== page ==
Pheasants are one of the most popular birds for sports and consumption. So, if you are thinking of transporting the pheasant from the hunting grounds, it is proper ethics to clean it quickly to remove the possibility of airborne diseases.
By now, you must be thinking of how to clean a pheasant for transport? Well, it is not a very difficult procedure!
To prepare the pheasant for transportation, you can use one of two common cleaning procedures. One of them, Shear Processing, takes significantly longer than the other, field dressing.
To know all about these two techniques, read on!
How to Clean A Pheasant for Transport?
The death toll caused by food and airborne illness is the highest globally. Therefore, hunters need to handle correctly, process, and dress their hunted birds correctly as soon as possible before any microbes can affect the meat.
You can use several methods to clean the pheasant before transporting it. We have compiled some of these methods that you can use for your benefit:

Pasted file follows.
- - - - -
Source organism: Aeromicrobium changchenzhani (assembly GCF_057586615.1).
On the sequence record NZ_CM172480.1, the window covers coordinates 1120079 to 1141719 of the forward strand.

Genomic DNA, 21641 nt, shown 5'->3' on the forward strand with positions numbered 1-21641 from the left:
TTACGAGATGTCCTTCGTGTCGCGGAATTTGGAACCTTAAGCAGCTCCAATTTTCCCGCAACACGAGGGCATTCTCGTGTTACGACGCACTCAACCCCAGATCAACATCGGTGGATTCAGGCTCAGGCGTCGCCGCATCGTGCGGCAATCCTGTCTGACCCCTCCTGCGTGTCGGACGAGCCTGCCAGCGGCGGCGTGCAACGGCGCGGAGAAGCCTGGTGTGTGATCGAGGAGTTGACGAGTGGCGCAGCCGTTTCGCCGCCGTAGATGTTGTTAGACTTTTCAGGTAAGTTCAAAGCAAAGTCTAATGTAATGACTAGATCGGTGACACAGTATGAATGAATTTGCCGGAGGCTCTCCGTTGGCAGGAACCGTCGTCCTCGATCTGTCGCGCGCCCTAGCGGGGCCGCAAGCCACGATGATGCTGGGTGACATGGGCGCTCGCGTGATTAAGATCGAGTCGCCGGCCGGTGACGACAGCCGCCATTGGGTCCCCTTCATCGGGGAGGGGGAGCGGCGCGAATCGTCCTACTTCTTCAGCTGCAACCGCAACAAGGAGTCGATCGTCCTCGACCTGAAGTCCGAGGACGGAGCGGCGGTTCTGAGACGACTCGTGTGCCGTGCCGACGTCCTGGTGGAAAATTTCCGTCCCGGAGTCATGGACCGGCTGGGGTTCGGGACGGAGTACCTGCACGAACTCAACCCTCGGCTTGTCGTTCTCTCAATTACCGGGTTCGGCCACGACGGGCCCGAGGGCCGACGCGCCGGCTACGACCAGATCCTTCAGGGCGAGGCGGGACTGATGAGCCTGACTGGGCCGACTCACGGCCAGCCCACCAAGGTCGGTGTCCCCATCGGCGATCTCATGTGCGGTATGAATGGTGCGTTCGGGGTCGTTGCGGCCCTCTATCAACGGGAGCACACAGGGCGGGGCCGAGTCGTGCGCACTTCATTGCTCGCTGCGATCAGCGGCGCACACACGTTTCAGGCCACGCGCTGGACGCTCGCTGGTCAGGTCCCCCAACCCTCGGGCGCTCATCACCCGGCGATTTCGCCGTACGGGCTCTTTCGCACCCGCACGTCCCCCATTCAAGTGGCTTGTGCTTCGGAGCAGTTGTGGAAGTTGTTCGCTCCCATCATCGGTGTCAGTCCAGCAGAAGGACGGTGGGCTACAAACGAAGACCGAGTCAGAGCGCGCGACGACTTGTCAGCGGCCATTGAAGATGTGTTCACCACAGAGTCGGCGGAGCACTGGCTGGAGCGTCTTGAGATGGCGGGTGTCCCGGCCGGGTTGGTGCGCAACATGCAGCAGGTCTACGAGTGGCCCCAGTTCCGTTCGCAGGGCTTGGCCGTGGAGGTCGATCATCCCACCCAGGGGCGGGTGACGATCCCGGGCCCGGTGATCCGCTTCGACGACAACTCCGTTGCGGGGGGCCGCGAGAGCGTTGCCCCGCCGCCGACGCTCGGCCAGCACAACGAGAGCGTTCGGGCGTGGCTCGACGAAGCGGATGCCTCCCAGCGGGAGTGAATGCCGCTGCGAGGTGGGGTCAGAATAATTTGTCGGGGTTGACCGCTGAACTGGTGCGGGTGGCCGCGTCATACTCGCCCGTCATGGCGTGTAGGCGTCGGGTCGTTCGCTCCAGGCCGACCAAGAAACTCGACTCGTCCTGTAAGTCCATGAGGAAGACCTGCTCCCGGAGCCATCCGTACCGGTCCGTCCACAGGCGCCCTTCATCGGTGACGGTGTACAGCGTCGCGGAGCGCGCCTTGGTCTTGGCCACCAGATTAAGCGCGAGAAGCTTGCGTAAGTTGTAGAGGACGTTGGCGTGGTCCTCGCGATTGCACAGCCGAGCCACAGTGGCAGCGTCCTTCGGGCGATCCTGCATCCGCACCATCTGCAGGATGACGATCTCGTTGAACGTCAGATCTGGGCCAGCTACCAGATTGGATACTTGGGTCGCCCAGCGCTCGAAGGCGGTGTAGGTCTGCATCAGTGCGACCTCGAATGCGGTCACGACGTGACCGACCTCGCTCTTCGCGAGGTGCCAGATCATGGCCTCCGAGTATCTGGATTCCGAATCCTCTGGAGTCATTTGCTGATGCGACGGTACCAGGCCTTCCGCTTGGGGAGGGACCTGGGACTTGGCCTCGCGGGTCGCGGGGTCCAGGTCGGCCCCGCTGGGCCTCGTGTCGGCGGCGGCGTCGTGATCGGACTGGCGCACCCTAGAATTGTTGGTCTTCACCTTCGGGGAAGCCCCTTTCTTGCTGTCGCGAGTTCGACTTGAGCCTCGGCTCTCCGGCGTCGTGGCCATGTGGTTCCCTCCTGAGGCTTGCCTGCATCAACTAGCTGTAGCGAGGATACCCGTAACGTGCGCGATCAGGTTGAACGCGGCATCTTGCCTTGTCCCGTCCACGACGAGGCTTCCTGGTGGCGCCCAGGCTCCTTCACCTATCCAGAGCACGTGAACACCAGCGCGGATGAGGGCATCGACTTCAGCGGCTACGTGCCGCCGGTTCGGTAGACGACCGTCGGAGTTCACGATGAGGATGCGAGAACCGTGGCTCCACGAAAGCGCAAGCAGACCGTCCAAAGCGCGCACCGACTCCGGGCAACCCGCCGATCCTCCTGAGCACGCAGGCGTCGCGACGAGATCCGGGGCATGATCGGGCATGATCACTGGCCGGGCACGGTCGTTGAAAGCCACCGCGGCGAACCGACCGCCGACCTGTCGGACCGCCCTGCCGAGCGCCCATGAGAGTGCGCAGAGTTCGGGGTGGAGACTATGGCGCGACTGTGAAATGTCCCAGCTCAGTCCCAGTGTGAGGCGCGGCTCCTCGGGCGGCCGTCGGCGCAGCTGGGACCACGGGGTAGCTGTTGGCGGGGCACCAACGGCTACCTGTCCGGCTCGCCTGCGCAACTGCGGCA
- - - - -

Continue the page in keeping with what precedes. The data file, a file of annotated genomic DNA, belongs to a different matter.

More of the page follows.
Method 1: Shear Processing
In the first method, you will be required to use kitchen shears or garden shears for the task. Make sure to sanitize your shears before you start.
Step 1: Preparation
It would help if you prepared the bird first by removing the feathers. You can use kitchen shears to achieve this or even use your hands.
Step 2: Removal
The first thing you need to do is remove the wings using the shears. Then you can move on to remove the neck and finally the two legs. Cut at the knee joint when cutting the leg.
Step 3: Skinning
Remove the skin starting from the top of the breast. Pull the skin towards the tail till the crop is exposed. Finally, remove it along with the bottom.